Occupational class, occupational mobility and cancer incidence among middle-aged men and women: a prospective study of the French GAZEL cohort*

Cancer Causes Control. 2005 Jun;16(5):515-24. doi: 10.1007/s10552-004-7116-0.


Objective: To examine the association between occupational class, occupational mobility and cancer incidence in the 1990s.

Methods: Prospective study of 14,853 men and 5493 women employed by a large French company. Incident cases (any cancer, smoking and alcohol-related, breast) were ascertained through a validated company-based cancer registry (1990-2002). Hazard ratios (HRs) by occupational class and by career-long occupational mobility were calculated adjusting for age, marital status, tobacco and alcohol consumption, weight, diet, asbestos exposure, family history of cancer, and reproductive history.

Results: 359 male cancers (107 smoking and alcohol-related) and 208 female cases (120 breast cancers) were observed. Male clerks and manual workers were at high risk, particularly of smoking and alcohol-related cancers (compared to managers, age-adjusted HRs: 2.95 95% CI 1.37-6.38 and 2.18 95% CI 1.15-4.11). Adjusting for specific health behaviors and other cancer risk factors reduced this gradient (fully-adjusted HRs respectively 1.95 95% CI 0.89-4.27 and 1.54 95% CI 0.80-2.97). The risk was also associated with occupational mobility. We found no association between women's occupational class and cancer.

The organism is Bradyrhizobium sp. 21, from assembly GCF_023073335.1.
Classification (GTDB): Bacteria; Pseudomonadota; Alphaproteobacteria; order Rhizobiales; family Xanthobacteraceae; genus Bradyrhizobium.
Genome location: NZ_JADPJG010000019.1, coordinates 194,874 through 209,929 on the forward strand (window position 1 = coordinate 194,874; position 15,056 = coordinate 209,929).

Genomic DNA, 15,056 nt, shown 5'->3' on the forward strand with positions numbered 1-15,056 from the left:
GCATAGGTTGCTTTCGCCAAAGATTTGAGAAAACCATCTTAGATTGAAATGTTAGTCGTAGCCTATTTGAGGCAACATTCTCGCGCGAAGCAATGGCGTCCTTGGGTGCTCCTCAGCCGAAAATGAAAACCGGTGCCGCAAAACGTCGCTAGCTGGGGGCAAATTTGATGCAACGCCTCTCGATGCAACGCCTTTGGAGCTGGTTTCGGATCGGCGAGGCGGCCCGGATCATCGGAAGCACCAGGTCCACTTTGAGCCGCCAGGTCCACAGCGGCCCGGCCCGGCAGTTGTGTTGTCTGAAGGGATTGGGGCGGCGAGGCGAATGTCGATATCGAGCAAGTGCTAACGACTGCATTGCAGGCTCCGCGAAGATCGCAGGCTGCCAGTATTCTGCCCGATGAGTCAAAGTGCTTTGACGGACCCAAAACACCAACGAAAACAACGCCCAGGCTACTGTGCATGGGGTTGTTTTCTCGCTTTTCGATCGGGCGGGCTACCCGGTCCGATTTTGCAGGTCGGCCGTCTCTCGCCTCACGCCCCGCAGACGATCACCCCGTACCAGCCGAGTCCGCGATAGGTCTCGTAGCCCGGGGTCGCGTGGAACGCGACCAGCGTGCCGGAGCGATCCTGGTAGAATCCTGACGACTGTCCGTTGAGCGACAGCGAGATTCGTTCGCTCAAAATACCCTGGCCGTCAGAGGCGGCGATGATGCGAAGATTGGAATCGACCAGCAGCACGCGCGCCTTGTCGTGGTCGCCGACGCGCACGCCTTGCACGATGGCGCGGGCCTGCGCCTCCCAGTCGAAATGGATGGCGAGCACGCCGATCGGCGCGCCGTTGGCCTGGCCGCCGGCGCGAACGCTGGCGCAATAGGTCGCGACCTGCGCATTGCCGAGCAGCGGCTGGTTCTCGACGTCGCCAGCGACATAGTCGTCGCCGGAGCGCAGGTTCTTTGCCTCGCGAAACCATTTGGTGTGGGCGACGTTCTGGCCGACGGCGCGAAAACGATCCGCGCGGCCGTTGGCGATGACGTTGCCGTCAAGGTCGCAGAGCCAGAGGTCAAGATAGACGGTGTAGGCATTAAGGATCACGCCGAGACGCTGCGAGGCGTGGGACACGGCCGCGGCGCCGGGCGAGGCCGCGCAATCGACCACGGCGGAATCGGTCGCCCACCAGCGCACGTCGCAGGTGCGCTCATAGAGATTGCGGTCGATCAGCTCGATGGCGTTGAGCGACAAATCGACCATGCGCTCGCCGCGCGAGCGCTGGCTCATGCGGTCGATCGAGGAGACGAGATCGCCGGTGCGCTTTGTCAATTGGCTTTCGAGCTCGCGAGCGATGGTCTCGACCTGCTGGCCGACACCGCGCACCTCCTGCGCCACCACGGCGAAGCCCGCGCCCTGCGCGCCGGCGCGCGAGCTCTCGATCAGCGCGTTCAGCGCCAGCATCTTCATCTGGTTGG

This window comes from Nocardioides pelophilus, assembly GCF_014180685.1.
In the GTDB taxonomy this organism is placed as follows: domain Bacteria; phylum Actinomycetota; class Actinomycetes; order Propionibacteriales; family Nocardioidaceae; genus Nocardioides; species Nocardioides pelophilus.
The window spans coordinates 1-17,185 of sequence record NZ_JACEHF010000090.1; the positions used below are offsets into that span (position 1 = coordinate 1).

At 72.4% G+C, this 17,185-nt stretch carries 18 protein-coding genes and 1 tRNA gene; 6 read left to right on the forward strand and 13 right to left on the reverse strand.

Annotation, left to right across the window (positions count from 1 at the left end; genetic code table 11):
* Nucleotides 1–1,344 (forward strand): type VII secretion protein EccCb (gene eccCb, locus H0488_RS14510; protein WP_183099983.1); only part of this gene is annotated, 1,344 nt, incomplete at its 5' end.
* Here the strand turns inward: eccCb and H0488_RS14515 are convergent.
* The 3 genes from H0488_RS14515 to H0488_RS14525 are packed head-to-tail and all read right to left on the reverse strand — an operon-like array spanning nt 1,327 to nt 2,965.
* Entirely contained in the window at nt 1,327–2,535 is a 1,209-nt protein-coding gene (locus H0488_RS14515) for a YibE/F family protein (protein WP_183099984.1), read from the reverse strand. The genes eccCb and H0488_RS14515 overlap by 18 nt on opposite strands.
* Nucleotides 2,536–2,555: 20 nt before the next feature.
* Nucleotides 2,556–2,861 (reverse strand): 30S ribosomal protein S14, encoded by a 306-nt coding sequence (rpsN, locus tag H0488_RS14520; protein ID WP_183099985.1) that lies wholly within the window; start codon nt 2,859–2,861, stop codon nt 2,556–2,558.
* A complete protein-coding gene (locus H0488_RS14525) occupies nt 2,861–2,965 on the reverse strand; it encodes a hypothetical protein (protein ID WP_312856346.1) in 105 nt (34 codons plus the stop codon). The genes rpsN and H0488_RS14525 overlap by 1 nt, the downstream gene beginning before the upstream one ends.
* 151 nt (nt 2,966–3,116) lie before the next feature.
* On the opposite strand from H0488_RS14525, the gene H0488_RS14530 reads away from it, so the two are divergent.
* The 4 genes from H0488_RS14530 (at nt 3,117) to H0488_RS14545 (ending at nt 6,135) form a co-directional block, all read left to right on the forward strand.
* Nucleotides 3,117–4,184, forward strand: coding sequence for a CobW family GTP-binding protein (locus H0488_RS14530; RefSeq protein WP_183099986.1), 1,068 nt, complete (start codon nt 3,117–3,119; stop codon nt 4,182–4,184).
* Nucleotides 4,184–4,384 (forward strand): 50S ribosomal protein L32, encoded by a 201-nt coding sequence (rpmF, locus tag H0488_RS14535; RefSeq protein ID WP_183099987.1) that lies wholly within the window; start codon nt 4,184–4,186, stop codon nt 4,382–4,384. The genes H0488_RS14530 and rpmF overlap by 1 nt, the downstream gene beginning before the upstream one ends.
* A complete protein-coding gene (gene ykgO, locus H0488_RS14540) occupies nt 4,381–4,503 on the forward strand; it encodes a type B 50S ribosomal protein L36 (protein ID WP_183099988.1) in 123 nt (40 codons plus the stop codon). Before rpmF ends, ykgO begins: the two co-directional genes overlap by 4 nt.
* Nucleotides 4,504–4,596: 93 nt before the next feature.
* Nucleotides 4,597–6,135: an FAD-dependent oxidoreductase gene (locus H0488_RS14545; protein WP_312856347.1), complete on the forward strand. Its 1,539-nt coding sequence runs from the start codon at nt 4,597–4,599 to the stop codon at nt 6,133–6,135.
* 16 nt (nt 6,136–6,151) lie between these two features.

Conclusion: The incidence of smoking and alcohol-related cancers among French men shows a strong socioeconomic gradient. Policies addressing these social disparities are needed.

Publication types

  • Research Support, Non-U.S. Gov't

MeSH terms

  • Adult
  • Alcohol Drinking / adverse effects
  • Career Mobility*
  • Female
  • France / epidemiology
  • Humans
  • Incidence
  • Longitudinal Studies
  • Male
  • Middle Aged
  • Neoplasms / epidemiology*
  • Occupations*
  • Proportional Hazards Models
  • Prospective Studies
  • Sex Factors
  • Smoking / adverse effects
  • Social Class
  • Socioeconomic Factors